Herein is love, not that we love God, but that he loved us, and sent his son to be the propitiation for our sins (1 John 4:10).
God created man with the ability to love and receive love. So love is not only meant to be given, it’s also to be received. Receiving love is equally as important as giving it. Some people struggle in their relationship with God and others because they don’t know how to receive love. Imagine a wife who says to her husband ‘’I know you really don’t love me.’’ Such a woman is unknowingly dousing the love her husband has for her. The man may not be able to explain it, but he’ll gradually tend to love her less. The same will happen to a man who thinks his wife doesn’t love him.
Love has to be believed and received. It has to be acted upon. The Bible tells us about one of the disciples of Jesus named John. He described himself as the disciple whom Jesus loved (John 21:20). This doesn’t suggest that the Lord loved John more the other disciples; He loved them all equally. Any one of them could have placed his head on the master’s chest (John 13:23), but only John believed and received the master’s love enough to do so. That’s the right response to love.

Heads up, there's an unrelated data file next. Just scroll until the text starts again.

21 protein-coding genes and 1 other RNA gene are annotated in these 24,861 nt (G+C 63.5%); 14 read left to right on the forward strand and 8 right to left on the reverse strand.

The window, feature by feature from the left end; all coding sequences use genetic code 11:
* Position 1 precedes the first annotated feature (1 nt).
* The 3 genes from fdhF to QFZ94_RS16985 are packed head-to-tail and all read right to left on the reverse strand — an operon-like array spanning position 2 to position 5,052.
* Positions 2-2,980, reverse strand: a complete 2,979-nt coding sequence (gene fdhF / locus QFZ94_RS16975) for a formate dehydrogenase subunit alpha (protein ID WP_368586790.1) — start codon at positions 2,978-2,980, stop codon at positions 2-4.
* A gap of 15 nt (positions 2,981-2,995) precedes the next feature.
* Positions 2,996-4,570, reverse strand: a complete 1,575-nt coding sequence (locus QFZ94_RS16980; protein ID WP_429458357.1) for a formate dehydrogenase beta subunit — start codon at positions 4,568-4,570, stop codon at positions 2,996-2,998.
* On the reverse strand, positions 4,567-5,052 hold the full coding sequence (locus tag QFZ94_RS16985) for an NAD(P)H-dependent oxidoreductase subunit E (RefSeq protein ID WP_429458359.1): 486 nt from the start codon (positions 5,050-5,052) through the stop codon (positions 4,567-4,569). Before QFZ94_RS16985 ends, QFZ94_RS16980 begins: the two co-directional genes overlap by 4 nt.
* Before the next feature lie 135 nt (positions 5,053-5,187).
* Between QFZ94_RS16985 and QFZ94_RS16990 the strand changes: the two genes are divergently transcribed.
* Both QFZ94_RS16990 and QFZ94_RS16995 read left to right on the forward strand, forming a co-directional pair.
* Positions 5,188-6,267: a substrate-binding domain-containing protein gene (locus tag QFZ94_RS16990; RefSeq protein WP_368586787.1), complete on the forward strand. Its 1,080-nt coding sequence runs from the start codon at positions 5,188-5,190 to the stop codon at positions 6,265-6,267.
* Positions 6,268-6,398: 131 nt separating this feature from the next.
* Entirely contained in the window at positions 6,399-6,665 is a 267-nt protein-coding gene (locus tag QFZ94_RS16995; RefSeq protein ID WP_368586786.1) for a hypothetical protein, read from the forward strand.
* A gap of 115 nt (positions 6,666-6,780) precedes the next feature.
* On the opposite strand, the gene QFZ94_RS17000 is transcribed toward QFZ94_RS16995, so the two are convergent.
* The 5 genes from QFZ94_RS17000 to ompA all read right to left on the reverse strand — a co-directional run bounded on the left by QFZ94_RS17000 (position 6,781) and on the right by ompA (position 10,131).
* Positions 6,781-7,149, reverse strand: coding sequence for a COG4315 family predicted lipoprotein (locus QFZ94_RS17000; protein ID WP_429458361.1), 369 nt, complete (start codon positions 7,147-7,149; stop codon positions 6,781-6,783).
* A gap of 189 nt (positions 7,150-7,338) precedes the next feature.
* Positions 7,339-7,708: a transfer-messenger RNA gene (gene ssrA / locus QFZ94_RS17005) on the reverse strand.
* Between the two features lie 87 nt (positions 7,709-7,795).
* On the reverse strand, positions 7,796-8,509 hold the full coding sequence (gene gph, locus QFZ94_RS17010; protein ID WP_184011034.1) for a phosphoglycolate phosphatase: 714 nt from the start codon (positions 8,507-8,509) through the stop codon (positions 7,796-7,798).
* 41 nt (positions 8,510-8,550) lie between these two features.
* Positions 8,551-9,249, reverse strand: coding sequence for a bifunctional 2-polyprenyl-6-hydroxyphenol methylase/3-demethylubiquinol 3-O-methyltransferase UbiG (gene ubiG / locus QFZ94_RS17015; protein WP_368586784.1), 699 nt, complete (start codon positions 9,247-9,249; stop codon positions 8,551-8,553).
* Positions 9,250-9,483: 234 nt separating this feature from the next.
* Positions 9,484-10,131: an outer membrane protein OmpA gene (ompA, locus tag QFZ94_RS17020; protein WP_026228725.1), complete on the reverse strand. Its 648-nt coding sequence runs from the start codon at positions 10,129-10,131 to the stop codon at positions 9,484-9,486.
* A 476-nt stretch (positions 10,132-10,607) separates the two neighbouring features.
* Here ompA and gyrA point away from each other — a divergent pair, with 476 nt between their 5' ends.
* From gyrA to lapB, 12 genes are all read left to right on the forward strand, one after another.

John’s boldness to describe himself as one beloved of the master wasn’t rooted in pride; rather, it was based on complete trust. He caught the picture of the master’s love and dared to believe he was the object of such unfeigned and unwavering love. The Bible says the love of God has been shed abroad in our hearts by the Holy Spirit (Romans 5:5). It’s up to you to choose how much of that love you’re going to receive and express. It’s a natural response which, when understood, attracts even more love to you.
Dear father, I thank you for lavishing your unconditional love on me, and for sending Jesus to be the propitiation for my sins. My lips shall praise you, my king, for I see from your word today that I’m the object of your love and the apple of your eyes. I love and adore you in return, in Jesus’ Name. Amen.
John 13:23-25; Song of Solomon 2:4
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